Why Now is the Time to Visit the Florence Baptistery (Yes, Even if You've Been)

| Wed, 02/15/2023 - 07:20
scaffolding at the restoration site of the florence baptistery mosaics

For the first time since the turn of the 20th century, the magnificent mosaics lining the cupola (dome) of the Romanesque-style Florence Baptistery are undergoing restoration, and interested visitors can view the process at eye level beginning February 24.

The tiles

Detail of a mosaic depicting the birth of Saint John the Baptist
Detail of mosaic depicting the birth of Saint John the Baptist / Photo courtesy of Opera di Santa Maria del Fiore

Some 10 million glistening polychrome tiles cover the dome of the Baptistery, composing intricate scenes from the life of Saint John the Baptist and from the Last Judgment, including a depiction of Satan devouring a trio of sinners. The latter image was likely the inspiration for Dante Alighieri’s vision of hell in The Divine Comedy. (Dante himself was reportedly christened in the Baptistery.)

Set against a backdrop of gold, the tesserae (small tiles) measure between 5 and 20 millimeters on each side. The original work is believed to have been carried out by local artisans, alongside the likes of such Florentine artists as Cimabue and Coppo di Marcovaldo. 

The restoration

Worksite of Florence Baptistery mosaic restoration
Scene from the worksite / Photo by Francesco degli Innocenti - FDI Photography Studio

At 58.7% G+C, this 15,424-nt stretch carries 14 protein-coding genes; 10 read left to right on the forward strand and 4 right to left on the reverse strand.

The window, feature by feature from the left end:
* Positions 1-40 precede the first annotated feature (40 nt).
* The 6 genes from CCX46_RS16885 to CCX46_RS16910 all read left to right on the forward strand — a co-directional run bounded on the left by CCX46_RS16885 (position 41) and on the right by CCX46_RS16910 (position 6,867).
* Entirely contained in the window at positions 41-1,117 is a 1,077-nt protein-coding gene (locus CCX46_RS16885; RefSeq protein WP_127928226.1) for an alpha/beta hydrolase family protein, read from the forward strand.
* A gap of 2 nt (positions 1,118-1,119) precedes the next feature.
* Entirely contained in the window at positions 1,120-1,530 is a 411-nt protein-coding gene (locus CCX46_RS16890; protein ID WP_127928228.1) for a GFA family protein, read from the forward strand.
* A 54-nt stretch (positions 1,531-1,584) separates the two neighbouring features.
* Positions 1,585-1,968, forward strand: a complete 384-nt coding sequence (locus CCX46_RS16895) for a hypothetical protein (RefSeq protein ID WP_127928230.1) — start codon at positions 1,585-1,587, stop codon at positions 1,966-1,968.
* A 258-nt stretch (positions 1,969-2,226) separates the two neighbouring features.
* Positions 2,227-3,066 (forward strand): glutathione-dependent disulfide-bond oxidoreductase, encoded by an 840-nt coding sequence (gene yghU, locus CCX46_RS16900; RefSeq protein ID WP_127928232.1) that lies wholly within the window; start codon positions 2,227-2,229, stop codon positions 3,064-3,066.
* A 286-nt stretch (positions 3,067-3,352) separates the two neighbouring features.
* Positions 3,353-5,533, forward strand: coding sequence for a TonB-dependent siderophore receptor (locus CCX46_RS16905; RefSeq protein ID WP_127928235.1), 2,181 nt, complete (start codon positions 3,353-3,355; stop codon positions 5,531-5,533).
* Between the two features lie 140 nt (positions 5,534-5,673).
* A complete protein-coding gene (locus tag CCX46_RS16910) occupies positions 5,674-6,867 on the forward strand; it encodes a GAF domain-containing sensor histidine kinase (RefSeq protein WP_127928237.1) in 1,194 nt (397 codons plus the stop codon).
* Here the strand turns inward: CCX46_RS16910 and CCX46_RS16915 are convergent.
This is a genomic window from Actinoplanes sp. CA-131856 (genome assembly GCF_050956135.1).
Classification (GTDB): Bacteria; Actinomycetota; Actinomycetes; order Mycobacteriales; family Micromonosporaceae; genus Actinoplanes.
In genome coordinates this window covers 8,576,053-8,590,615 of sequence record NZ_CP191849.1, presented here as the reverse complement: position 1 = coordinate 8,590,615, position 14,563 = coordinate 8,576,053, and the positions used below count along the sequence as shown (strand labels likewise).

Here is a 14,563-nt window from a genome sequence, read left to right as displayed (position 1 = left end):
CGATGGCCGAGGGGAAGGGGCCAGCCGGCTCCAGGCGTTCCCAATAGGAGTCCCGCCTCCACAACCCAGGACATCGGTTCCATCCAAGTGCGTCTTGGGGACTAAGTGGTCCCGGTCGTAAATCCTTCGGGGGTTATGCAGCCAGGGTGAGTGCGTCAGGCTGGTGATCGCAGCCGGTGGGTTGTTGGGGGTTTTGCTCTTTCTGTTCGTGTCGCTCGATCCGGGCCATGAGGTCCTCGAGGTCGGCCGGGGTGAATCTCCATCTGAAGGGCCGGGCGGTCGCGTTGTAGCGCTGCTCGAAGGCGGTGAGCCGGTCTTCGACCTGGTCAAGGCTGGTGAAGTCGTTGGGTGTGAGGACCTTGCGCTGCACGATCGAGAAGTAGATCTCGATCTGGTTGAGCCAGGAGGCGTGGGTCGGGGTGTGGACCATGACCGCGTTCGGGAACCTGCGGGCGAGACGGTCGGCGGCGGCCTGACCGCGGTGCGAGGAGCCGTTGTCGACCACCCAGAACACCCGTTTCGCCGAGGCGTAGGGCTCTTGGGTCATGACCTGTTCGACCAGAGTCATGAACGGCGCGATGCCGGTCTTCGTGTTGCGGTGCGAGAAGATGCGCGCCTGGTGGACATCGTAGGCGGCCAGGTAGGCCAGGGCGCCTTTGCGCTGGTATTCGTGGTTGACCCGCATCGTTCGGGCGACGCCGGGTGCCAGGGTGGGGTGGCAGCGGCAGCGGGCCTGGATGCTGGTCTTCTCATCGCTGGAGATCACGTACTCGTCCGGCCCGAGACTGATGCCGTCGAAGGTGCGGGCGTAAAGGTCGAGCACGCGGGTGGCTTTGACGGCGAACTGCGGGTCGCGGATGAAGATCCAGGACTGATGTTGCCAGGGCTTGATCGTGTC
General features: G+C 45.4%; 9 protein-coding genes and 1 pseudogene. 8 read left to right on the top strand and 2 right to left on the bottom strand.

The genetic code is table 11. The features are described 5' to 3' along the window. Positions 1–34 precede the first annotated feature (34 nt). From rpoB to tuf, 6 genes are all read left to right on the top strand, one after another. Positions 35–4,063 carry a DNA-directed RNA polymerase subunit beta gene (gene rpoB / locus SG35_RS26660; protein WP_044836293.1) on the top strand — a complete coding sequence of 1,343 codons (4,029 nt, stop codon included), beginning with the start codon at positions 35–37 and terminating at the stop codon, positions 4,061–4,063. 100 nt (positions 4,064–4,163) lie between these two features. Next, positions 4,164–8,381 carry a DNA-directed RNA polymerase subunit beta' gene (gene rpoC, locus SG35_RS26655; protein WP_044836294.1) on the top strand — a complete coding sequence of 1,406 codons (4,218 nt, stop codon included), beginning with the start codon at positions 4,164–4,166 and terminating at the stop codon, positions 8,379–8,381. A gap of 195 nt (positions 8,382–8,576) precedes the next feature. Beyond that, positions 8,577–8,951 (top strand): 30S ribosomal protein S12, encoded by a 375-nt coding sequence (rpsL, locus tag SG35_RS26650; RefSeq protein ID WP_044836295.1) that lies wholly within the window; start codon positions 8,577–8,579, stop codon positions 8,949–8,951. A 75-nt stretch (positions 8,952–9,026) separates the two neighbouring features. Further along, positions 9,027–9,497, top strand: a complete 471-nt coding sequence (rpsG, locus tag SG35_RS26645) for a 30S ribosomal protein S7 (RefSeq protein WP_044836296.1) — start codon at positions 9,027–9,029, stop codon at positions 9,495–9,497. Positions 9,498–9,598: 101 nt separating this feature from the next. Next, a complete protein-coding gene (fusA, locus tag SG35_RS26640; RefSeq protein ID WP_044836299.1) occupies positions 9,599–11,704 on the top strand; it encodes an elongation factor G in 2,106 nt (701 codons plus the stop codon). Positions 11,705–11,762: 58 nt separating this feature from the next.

Centuries of damage from water and earthquakes have taken their toll on the dome’s structural stability and have compromised the tiles’ adhesion to the vault. 

While a refurbishment of the interior walls and the scarsella (apse) of the Baptistery took place in July 2022, the ceiling mosaics have not been repaired — nor even studied up close — since the last long-haul restoration, which was carried out by the Opificio delle Pietre Dure from 1898-1907. After a cleaning of the tessellated surface in its entirety, the current restoration will focus primarily on consolidation of tesserae glass and stone, overall adhesion, and suturing of cracks and gaps.

Rather than shut down the Baptistery or obscure the mosaics from view, officials instead designed a mushroom-shaped scaffolding structure that gives restorers access to the 1,000-square meter of mosaics, while also providing a 618-square meter walkable viewing platform for the public. (This is the second major recent restoration in Florence that has allowed visitors to engage with the process so directly, with the site visits to the 2022 Brancacci Chapel restoration perhaps setting a trend.)

Samuele Caciagli, the architect in charge of the restoration site, said in a statement, “The structure was completed on time and is now ready to do its job: Allowing the public to see the progression of the work, and the details of such a splendid decorative mosaic cycle [...] The work being done will allow us to hand down this monumental testimony to future generations, fully respecting the principles of restoration.” 

Despite their splendor, the mosaics aren’t the Baptistery’s main draw for most of the Duomo complex's one million-plus annual visitors. The baptistery, an octagonal building of white Carrara and green Prato marble, is more famed for its three bronze doors. As one of the oldest religious buildings in Florence, the current structure dates back to around the 4th or 5th century CE and stands opposite the Cathedral and campanile (bell tower). 

If you go

Battistero di San Giovanni - Florence Baptistery
Piazza del Duomo, Florence
Entrance from the North Gate (Via Martelli)
Open: 8.30am to 7.45pm. Closed at 2pm the first Sunday of the month.
To book a visit: Slots are open beginning February 24. Booking will soon be possible via the Opera del Duomo di Firenze website.
Contact: booking@duomo.firenze.it